With all of the issues that are publicized about the Middle East, I didn’t expect my blog to be almost entirely composed of entries about food and the heat (in my defense, I love food, and it is REALLY hot here).
Earlier this month, my mom pointed out that I have not commented on the “spirit of women” here yet. I can see how strange that seems given the reputation that this area has when it comes to gender equality. To be honest, I haven’t felt comfortable writing about it so far, for various reasons.
First, there’s my credibility on the subject. I need to start with a small disclaimer: I’m not exactly surrounded by average Egyptians here. I’m living on campus at an affluent university with a very westernized student body. My contact with “real” locals is limited, and I still feel very much like a tourist. There’s also the fact that Egyptians are not known to be outspoken about personal matters like relationships between men and women- one of the reasons why this study abroad program does not offer “homestay” options is because it’s uncommon to invite anyone but close friends or relatives into your home. Especially given this information, I don’t think that being here for three weeks qualifies me to ask people here about their relationships or home lives. At this point, I have experienced an abundance of cultural quirks and differences, but am not going to pretend that I’ve figured out the Egyptian way of life. It is a volatile subject- I don’t want to misrepresent the reality of it.
With that being said, I haven’t really had much to say about the women here anyways. I hate to disappoint, but people are surprisingly normal here. Men and women alike question the professors, hang out with friends, and make fun of the international students on campus. They aren’t living in caves (or pyramids, for that matter), and are involved in activities outside their religion. I’ve even heard some familiar phrases when students talk about Islam- “My parents would be angry if I didn’t participate in Ramadan” is the Egyptian equivalent of “My parents would be angry if I don’t go to church on Sunday”.
This is not to say that I haven’t observed any differences- it’s easy to see the disparities between Egyptians and Americans, and more particularly between covered and uncovered Egyptian women. Actually, I feel like most of the differences lie in the hijab itself. I have noticed that hijab-wearing women tend to hang out together and act a little differently. Covered women tend to be quieter than the others, and are more shy around men. I have also observed them as being less westernized- they usually aren’t familiar with American music, brands, or slang. Some of the uncovered girls here have gone so far as to indulge in lip, nose, and even eyebrow piercings. The majority of women hanging around campus do not wear hijabs, but do dress conservatively- it’s very rare to see exposed legs on anybody.
I have mixed feelings about the head coverings so far. On one hand, I think that it’s admirable and beautiful that they are so dedicated to, and humbled by, their beliefs. The girls are still able to express themselves through colorful patterns and matching accessories, and have shifted the focus from their physical assets to their other qualities. They still partake in sports and organizations on campus, regardless of their choice in clothing. On the other hand, many people associate the covering of a woman with the suppression of one, arguing that our bodies are natural and something to take pride in. It also seems as though covering a woman assumes that men are completely incapable of restraining themselves upon the mere sight of a female, which I think is offensive to men as well.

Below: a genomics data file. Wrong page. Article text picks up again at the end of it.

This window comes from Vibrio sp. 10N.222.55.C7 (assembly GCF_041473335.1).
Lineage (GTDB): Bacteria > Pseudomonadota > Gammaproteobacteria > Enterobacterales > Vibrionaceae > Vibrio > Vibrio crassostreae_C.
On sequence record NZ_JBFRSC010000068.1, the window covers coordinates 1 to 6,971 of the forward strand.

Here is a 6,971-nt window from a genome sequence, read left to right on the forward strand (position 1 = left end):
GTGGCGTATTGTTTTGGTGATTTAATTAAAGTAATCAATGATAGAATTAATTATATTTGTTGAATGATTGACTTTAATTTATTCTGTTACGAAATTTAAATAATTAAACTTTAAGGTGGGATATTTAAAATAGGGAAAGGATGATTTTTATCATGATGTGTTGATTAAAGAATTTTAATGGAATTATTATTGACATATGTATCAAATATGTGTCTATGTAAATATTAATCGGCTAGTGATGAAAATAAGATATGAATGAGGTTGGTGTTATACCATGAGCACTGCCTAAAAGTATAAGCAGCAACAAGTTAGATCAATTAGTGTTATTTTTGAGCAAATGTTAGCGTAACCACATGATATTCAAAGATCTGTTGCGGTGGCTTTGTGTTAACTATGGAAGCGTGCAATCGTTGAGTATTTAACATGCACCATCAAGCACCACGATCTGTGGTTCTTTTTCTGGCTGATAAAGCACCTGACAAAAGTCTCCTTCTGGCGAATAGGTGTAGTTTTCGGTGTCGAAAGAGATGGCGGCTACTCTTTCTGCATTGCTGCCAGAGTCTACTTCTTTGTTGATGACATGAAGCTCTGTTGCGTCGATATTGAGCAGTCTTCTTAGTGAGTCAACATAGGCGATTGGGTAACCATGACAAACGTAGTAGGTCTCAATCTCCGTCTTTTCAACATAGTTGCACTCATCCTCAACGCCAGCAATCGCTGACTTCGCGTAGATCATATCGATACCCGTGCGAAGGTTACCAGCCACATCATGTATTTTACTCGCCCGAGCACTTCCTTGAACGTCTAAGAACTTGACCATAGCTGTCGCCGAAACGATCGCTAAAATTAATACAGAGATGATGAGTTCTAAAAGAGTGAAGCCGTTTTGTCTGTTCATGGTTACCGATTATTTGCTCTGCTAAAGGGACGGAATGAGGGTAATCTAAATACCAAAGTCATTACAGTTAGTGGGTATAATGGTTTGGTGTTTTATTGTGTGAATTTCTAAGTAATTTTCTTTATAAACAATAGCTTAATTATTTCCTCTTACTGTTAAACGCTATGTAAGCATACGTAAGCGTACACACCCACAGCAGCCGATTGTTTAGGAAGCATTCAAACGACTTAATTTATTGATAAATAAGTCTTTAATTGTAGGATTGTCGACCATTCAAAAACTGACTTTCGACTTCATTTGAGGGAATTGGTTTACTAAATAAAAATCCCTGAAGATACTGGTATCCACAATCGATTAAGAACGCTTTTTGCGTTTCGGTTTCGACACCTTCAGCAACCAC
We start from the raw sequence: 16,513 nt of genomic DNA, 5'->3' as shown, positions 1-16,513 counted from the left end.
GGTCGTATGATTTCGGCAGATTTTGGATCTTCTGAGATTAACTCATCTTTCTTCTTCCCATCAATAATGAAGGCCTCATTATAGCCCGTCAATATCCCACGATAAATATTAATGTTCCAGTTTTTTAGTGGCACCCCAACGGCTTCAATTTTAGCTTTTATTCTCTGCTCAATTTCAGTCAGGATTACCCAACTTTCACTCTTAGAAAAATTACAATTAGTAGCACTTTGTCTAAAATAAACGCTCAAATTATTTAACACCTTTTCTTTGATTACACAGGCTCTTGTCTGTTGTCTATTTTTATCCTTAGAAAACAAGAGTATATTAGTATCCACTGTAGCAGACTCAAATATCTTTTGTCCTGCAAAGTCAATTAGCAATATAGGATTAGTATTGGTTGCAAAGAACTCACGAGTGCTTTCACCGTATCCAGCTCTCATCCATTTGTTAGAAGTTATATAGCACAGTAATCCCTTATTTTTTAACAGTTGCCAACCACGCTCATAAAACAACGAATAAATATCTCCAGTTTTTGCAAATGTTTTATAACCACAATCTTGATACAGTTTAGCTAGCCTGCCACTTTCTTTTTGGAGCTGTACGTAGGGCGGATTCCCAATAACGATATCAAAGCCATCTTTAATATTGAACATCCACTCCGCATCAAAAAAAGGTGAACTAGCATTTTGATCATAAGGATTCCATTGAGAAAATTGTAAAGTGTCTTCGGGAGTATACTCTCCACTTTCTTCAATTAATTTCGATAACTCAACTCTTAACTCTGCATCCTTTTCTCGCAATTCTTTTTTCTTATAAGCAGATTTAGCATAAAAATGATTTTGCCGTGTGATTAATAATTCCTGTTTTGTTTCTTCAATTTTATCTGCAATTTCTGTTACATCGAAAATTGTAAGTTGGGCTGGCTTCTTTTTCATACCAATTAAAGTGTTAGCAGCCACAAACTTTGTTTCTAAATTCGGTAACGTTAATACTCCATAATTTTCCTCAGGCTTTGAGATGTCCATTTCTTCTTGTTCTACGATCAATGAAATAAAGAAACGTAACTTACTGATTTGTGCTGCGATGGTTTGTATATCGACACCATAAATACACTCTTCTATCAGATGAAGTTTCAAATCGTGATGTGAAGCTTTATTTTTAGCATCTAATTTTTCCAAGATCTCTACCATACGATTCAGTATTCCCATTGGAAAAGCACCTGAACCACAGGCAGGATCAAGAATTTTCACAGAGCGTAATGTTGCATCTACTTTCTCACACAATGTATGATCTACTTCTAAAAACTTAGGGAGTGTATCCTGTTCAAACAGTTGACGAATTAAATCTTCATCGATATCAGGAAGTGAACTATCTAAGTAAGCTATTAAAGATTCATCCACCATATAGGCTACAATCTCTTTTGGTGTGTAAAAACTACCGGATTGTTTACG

Nonetheless, I feel as though these differences remain in the public sphere. Once we get into the girls’ dorms, there’s almost no difference between us. The girls gossip, lounge around with hair flowing freely, and trade clothes, food, and makeup. In the end, these Egyptians are still people- they’re really not that much different than I am once the hijab comes off. I’m waiting to get closer to the girls in my dorm to ask why some of them chose to wear the hijab in the first place, and what it represents for them- at this point, we’re still getting to know each other.
The women around me (both hijab-ed and not) are confident, funny, and extremely hospitable. They are much more than the suppressed victims of ‘honor killings’ and forced marriage that most sources make them out to be. After all of the warnings that I received about how terribly women are treated here, I expected much, much, much worse. The only harassment that I have personally received is very typical of any foreign country- having people on the streets yell “Obama!” and “America!” at me, and getting ripped off at stores because I’m a tourist, not because I’m a woman. I do get stared at a fair amount, regardless of who I’m with or what I’m wearing. But for what it’s worth, I feel like I’ve gotten harassed more by Egyptian women giving me mean looks for exposing my knees than by Egyptian men. In reality, Muslims visiting the US probably have more to worry about right now than American women (or men) visiting Egypt.
I’ll be the first to admit that I know more about the cultural oddities here than the multifaceted gender issues. I’ll probably look back on this post in a few months with a different opinion, but this is where I’m at right now. Yes, there are inequalities. No, it’s not to the extent that it’s made out to be. But I think the same can be said for the US, on the opposite end of the spectrum. If Muslim women are suppressed and overly religious, we’re valueless and oversexed. It goes both ways, and in reality, the majority of us fall somewhere in the middle.